Walks: Stride out for a grand, bracing walk
Wet weather? Feeling cold and miserable? The best tonic is a brisk walk in lovely surroundings along good, firm ground which is level throughout.
Wrap up warmly and enjoy a glorious walk with the chance of seeing a kingfisher.
Start from Peasholm Gap at the junction of several roads near The Sands development, North Bay. I suggest parking in one of the side roads as convenient. We parked near the northern entrance to Peasholm Park. Then go left around the traffic island at Peasholm Gap towards Burniston Road. Stop at traffic lights. Then cross this busy A165 road to the Open Air Theatre.
Ascend the broad path between trees and bushes to the start of the drained lake, passing Peasholm Station and North Bay Railway and ticket office.
The Glass House is to your right, and across the ‘lake’ is the water chute. Close by are public toilets. Gaze across to a willow tree, and with time and patience you may glimpse a kingfisher.
Walk alongside Scarborough’s Open Air Theatre to the right. At the far end are several bars, and food is available.
Beyond, enter an open area of grassed verges, and keep directly ahead, with the miniature railway close company to your left. Then take the gentle ascent veering left to keep alongside the railway track.
Follow the left fencing and then an elevated bank to enter a railed enclosure. Here stop, look, and listen for any oncoming trains. All clear? Cross the line and turn right to ascend a footpath between hedging. This ascends a flight of steps and passes North Cliff golf course viewed to the left.
At the top, enter a grassed seating area and walk on to meet Scalby Mills Road.
Turn right and descend Scalby Mills Road, with fine views over the Sea Life Centre and the North Sea.
Pass the old Scalby Mills Hotel beside Scalby Beck, where the waters tumble down to the sea.
You may decide to take refreshment here, or observe ducks, gulls and waders in the vicinity.
Now, if you’ve a couple of hours to spare, enter the fascinating Sea Life Centre. Refreshments are available there too.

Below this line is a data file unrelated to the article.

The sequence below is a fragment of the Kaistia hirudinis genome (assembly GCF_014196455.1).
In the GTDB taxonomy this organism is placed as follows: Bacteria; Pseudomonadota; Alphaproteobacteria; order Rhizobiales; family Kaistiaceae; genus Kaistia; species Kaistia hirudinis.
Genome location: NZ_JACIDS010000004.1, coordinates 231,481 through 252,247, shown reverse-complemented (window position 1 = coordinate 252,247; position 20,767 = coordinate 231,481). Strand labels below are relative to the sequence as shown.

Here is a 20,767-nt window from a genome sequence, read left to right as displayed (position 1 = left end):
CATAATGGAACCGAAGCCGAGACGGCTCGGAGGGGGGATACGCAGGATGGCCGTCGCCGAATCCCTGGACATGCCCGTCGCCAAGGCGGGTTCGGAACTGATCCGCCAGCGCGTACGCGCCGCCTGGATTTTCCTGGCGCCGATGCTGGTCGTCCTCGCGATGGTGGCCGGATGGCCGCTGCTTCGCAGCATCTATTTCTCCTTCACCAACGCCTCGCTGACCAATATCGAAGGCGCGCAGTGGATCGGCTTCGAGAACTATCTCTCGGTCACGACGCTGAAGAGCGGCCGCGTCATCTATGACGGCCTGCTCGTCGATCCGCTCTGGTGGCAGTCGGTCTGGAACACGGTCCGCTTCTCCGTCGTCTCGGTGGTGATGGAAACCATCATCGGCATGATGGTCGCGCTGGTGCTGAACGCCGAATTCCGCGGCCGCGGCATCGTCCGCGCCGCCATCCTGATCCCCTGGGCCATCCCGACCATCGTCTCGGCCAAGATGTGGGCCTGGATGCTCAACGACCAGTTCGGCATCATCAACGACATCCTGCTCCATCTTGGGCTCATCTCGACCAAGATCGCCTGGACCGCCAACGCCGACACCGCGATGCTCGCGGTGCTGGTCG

Next, it’s onto the promenade where you can stride out and keep warm whilst watching the crashing waves, brave surfers, or feathered friends.
It’s a grand bracing walk, becoming more popular each year.
Walk by the brightly painted chalets, and view the distant castle on the horizon. [The first bathing machine was seen on Scarborough’s shore by 1735 or thereabouts. The bathing chariot drawn by a horse, provided a changing room on wheels that could be taken to the water’s edge at low tide, to save the nude bathers a long embarrassing walk across the beach for a dip. By 1790, Scarborough’s South Bay had 26 bathing machines near the Spa.
These continued to increase to at least double that number during the 19th century and were even extended to provide a service here in the North Bay.]
Now reaching The Sands development, you have a variety of options for refreshment and activity.
Walk half way round The Sands to find ‘One Stop working with Wilsons’.
Here, take the crossing at the traffic lights for safety, and turn right beside low walling of a putting green.
You may wish to try your skill on the green, or call at the tea rooms immediately ahead, at Peaches and Cream.
With any time to spare, cross Peasholm Road and take the tree-lined path past cottages numbered 1, 2 and 3, and at the top of the hill you’ll find a group of shops, cafe and fish and chips - something to please everyone.
To complete your day, how about Peasholm Park, with its grey squirrels and ducks always ready to share any spare crumbs. Have a good day.
Distance: The arrowed route is 2 miles approximately.
Refreshment: The Sands complex, Scalby Mills Hotel, Peaches and Cream, Sealife Centre, and shops etc above Peasholm Park.
A Christmas stocking filler!
If you enjoy short walks in beautiful village surroundings, you may choose to drive, or use your bus pass to pastures new.
‘Village Rambles’, priced £3, includes 16 of the villages which Michael and myself have visited this year. With colour, and black and white illustrations it may prompt you to get out and about even in winter.
Few copies now remain at Scarborough and Scalby and Newby Library, and Scalby’s Village Store.